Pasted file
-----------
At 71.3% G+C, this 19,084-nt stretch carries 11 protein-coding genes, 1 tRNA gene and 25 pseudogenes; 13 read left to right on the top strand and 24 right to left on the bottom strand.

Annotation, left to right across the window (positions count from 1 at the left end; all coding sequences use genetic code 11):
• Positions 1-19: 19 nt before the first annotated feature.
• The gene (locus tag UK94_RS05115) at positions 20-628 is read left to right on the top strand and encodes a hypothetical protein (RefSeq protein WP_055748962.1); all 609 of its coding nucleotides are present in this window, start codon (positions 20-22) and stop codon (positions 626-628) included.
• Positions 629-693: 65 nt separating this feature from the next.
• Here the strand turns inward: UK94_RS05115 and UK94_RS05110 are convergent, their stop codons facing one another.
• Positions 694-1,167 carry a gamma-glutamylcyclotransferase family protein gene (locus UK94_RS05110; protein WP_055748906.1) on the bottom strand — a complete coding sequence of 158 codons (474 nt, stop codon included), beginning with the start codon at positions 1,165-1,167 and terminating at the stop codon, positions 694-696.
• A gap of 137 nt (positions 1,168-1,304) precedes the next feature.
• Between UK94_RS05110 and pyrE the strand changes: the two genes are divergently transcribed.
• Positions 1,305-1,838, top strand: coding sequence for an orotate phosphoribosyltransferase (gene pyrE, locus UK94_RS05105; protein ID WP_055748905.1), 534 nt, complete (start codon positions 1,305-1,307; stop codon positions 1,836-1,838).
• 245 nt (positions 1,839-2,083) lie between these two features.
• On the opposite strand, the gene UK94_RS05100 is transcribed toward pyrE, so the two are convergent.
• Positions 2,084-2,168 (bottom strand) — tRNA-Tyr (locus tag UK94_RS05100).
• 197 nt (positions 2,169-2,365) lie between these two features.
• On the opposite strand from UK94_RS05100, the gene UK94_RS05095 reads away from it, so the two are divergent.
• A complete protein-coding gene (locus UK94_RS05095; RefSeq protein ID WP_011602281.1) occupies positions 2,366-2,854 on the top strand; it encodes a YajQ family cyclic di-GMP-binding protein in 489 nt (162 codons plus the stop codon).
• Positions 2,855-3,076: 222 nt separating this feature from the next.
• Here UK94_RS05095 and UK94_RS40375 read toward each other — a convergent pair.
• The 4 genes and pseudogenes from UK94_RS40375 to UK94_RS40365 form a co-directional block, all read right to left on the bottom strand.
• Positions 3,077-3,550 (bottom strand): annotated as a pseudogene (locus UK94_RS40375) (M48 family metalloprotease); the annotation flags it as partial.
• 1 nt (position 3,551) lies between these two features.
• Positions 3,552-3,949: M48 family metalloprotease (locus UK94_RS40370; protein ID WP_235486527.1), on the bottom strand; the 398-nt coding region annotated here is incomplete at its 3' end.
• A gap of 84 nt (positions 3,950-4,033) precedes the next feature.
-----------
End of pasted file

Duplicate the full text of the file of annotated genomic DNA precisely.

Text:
At 71.3% G+C, this 19,084-nt stretch carries 11 protein-coding genes, 1 tRNA gene and 25 pseudogenes; 13 read left to right on the top strand and 24 right to left on the bottom strand.

Annotation, left to right across the window (positions count from 1 at the left end; all coding sequences use genetic code 11):
• Positions 1-19: 19 nt before the first annotated feature.
• The gene (locus tag UK94_RS05115) at positions 20-628 is read left to right on the top strand and encodes a hypothetical protein (RefSeq protein WP_055748962.1); all 609 of its coding nucleotides are present in this window, start codon (positions 20-22) and stop codon (positions 626-628) included.
• Positions 629-693: 65 nt separating this feature from the next.
• Here the strand turns inward: UK94_RS05115 and UK94_RS05110 are convergent, their stop codons facing one another.
• Positions 694-1,167 carry a gamma-glutamylcyclotransferase family protein gene (locus UK94_RS05110; protein WP_055748906.1) on the bottom strand — a complete coding sequence of 158 codons (474 nt, stop codon included), beginning with the start codon at positions 1,165-1,167 and terminating at the stop codon, positions 694-696.
• A gap of 137 nt (positions 1,168-1,304) precedes the next feature.
• Between UK94_RS05110 and pyrE the strand changes: the two genes are divergently transcribed.
• Positions 1,305-1,838, top strand: coding sequence for an orotate phosphoribosyltransferase (gene pyrE, locus UK94_RS05105; protein ID WP_055748905.1), 534 nt, complete (start codon positions 1,305-1,307; stop codon positions 1,836-1,838).
• 245 nt (positions 1,839-2,083) lie between these two features.
• On the opposite strand, the gene UK94_RS05100 is transcribed toward pyrE, so the two are convergent.
• Positions 2,084-2,168 (bottom strand) — tRNA-Tyr (locus tag UK94_RS05100).
• 197 nt (positions 2,169-2,365) lie between these two features.
• On the opposite strand from UK94_RS05100, the gene UK94_RS05095 reads away from it, so the two are divergent.
• A complete protein-coding gene (locus UK94_RS05095; RefSeq protein ID WP_011602281.1) occupies positions 2,366-2,854 on the top strand; it encodes a YajQ family cyclic di-GMP-binding protein in 489 nt (162 codons plus the stop codon).
• Positions 2,855-3,076: 222 nt separating this feature from the next.
• Here UK94_RS05095 and UK94_RS40375 read toward each other — a convergent pair.
• The 4 genes and pseudogenes from UK94_RS40375 to UK94_RS40365 form a co-directional block, all read right to left on the bottom strand.
• Positions 3,077-3,550 (bottom strand): annotated as a pseudogene (locus UK94_RS40375) (M48 family metalloprotease); the annotation flags it as partial.
• 1 nt (position 3,551) lies between these two features.
• Positions 3,552-3,949: M48 family metalloprotease (locus UK94_RS40370; protein ID WP_235486527.1), on the bottom strand; the 398-nt coding region annotated here is incomplete at its 3' end.
• A gap of 84 nt (positions 3,950-4,033) precedes the next feature.